The Wyvern Witches of UAB is a student organization that was established in the fall of 2021 by its current president, Savannah Williams. I sat down with Williams, who is also a member of UAB’s Student Media, to ask her what Wyvern Witches is all about.
Q: In your words, what would say is the purpose of The Wyvern Witches of UAB?
A: Wyvern Witches is a club dedicated to providing a space for those who practice witchcraft with the hope of learning from one another and having a sense of community. We also work to educate the student body in order to eliminate the stigma surrounding witchcraft on campus.
Q: Where does the word “wyvern” come from?
A: Wyvern is a type of dragon and, with UAB’s mascot being a dragon, it was fitting to use a name like that. We had a few other name ideas, but that one ended up being the fan favorite.
Q: Did you receive any pushback when trying to get the club established?
A: We did not receive pushback when trying to establish the club. However, it was a little bit hard to find a faculty advisor, but that was only because a lot of faculty advisors did not have the time for it. Dr. Walter Ward (professor in the department of history) ended up being our first and original faculty advisor. We now have Dr. Tola Roderick, who is new to UAB, as our second advisor.
Q: What does a typical meeting look like for Wyvern Witches?
A: Most of the time, our meetings are educational meetings because we do have a lot of what we like to call “baby witches.” This is a term referring to people who are new to practicing witchcraft. And of course, being on a college campus really lends itself to being more of an educational club when it comes to helping our “baby witches” learn about witchcraft and practicing witchcraft safely.
There’s a lot of people who are just getting out of their parents’ “shadow” and are living on campus or in apartments, and so they can practice witchcraft without the influence of their parents. There are several closeted witches in that regard as well —“closeted” meaning that they can’t tell their family about their practice because they’re afraid of backlash.
The need for being closeted is exactly why I really want to educate about witchcraft. I want to at least partially eliminate that need and give people the information they can use in order to educate their family if and when they tell them about their practice, in order to prevent the backlash that they might receive.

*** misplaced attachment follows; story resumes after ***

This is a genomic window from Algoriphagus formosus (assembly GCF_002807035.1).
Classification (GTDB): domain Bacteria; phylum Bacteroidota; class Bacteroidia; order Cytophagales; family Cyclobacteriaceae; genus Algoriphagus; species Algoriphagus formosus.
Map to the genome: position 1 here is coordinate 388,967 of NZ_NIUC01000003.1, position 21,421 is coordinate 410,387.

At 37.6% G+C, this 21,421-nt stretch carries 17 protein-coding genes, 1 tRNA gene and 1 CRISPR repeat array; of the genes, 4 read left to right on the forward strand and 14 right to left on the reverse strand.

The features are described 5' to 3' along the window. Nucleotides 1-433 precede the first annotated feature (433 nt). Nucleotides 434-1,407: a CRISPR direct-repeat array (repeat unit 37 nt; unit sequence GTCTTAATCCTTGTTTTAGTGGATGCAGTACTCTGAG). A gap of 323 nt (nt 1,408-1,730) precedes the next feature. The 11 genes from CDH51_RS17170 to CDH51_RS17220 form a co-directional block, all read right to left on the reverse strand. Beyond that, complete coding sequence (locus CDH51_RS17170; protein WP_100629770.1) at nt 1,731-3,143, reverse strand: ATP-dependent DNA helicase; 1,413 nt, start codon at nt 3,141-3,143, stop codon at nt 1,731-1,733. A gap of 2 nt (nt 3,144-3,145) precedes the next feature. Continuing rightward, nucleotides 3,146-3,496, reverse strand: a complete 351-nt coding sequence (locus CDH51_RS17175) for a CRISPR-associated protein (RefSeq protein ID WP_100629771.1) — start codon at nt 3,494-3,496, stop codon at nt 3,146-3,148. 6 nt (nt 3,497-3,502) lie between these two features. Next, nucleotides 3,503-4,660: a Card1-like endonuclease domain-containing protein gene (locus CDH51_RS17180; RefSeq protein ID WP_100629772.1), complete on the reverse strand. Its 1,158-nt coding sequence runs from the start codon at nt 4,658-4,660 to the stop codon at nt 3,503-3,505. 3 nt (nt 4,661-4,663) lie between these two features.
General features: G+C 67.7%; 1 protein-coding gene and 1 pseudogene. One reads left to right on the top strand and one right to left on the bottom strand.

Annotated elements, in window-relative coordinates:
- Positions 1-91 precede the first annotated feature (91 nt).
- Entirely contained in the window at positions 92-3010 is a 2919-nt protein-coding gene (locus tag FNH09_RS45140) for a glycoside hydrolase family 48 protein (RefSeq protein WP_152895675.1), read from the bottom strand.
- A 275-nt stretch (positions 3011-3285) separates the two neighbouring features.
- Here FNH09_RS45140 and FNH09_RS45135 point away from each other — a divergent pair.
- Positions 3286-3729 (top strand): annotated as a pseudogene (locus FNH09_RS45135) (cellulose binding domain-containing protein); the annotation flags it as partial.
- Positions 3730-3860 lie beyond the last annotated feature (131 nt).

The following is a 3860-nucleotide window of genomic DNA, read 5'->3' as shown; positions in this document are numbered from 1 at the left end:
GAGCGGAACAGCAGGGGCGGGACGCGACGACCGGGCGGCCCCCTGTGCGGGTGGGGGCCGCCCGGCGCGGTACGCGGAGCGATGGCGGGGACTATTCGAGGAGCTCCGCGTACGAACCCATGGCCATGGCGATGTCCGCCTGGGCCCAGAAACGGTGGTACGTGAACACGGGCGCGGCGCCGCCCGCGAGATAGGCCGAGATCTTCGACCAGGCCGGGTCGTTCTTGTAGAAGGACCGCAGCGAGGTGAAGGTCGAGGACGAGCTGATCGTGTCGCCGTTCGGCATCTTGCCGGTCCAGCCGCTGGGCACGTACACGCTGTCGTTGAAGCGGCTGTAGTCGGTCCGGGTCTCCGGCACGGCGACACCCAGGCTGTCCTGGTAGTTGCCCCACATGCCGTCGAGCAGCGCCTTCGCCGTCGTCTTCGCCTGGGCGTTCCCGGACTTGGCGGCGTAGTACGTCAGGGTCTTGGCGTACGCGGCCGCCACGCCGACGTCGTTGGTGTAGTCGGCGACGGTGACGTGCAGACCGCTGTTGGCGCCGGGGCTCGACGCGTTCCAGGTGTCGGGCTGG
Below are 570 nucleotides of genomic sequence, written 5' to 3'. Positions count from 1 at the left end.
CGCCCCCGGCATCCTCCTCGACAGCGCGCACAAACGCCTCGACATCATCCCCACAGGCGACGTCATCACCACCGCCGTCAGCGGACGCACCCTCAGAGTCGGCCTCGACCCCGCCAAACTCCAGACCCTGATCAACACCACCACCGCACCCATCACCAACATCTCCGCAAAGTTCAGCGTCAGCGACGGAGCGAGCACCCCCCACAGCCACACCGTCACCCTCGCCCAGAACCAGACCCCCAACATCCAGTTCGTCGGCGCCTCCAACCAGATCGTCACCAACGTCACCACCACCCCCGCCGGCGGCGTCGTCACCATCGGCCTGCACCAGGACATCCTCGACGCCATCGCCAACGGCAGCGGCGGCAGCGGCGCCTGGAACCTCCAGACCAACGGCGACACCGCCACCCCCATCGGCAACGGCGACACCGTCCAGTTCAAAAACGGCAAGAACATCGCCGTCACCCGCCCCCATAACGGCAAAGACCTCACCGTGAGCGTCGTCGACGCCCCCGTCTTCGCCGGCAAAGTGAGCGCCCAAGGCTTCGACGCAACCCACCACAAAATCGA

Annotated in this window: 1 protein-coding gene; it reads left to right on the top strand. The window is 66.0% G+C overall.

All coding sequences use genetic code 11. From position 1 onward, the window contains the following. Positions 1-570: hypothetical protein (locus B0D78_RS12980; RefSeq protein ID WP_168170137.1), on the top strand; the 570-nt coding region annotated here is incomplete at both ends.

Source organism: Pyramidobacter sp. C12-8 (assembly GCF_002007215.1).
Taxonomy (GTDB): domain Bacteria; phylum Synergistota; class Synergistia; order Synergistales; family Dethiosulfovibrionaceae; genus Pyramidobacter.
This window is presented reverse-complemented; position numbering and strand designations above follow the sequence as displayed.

Q: What is some of the ‘stigma’ surrounding witchcraft that you would really like to change the outlook on?
A: I want to stick to talking about Christianity because that is where my knowledge base is from. The history of the stigma surrounding witchcraft stems from Christians’ belief that it came directly from a demon in disguise. So, while one may believe that it came from a god or whatever spirit they believed it to be, through a Christian lens, they were convincing people that those who practiced witchcraft were getting their knowledge and power from demons.
In the past, lots of things that were considered witchcraft were things such as herbal medicines and whatnot, and Christians would recognize that they did work and could heal but assumed that it came from the devil. And therefore, it was bad.
Of course, times have changed now, but with the belief of science, the stigma has still remained. And whenever you tell someone that you believe in pagan gods or that you practice witchcraft, they still see it as practicing something of the devil.
Q: If someone wanted to join Wyvern Witches, how could they go about doing so?
A: There is a discord link on our Engage page which they can join and chat with us there. All of our upcoming events are located on Engage as well.
On Oct. 31
st, The Wyvern Witches will be hosting a Samhain Masquerade from 5-8 p.m. in the Hill Student Center Ballrooms A and B.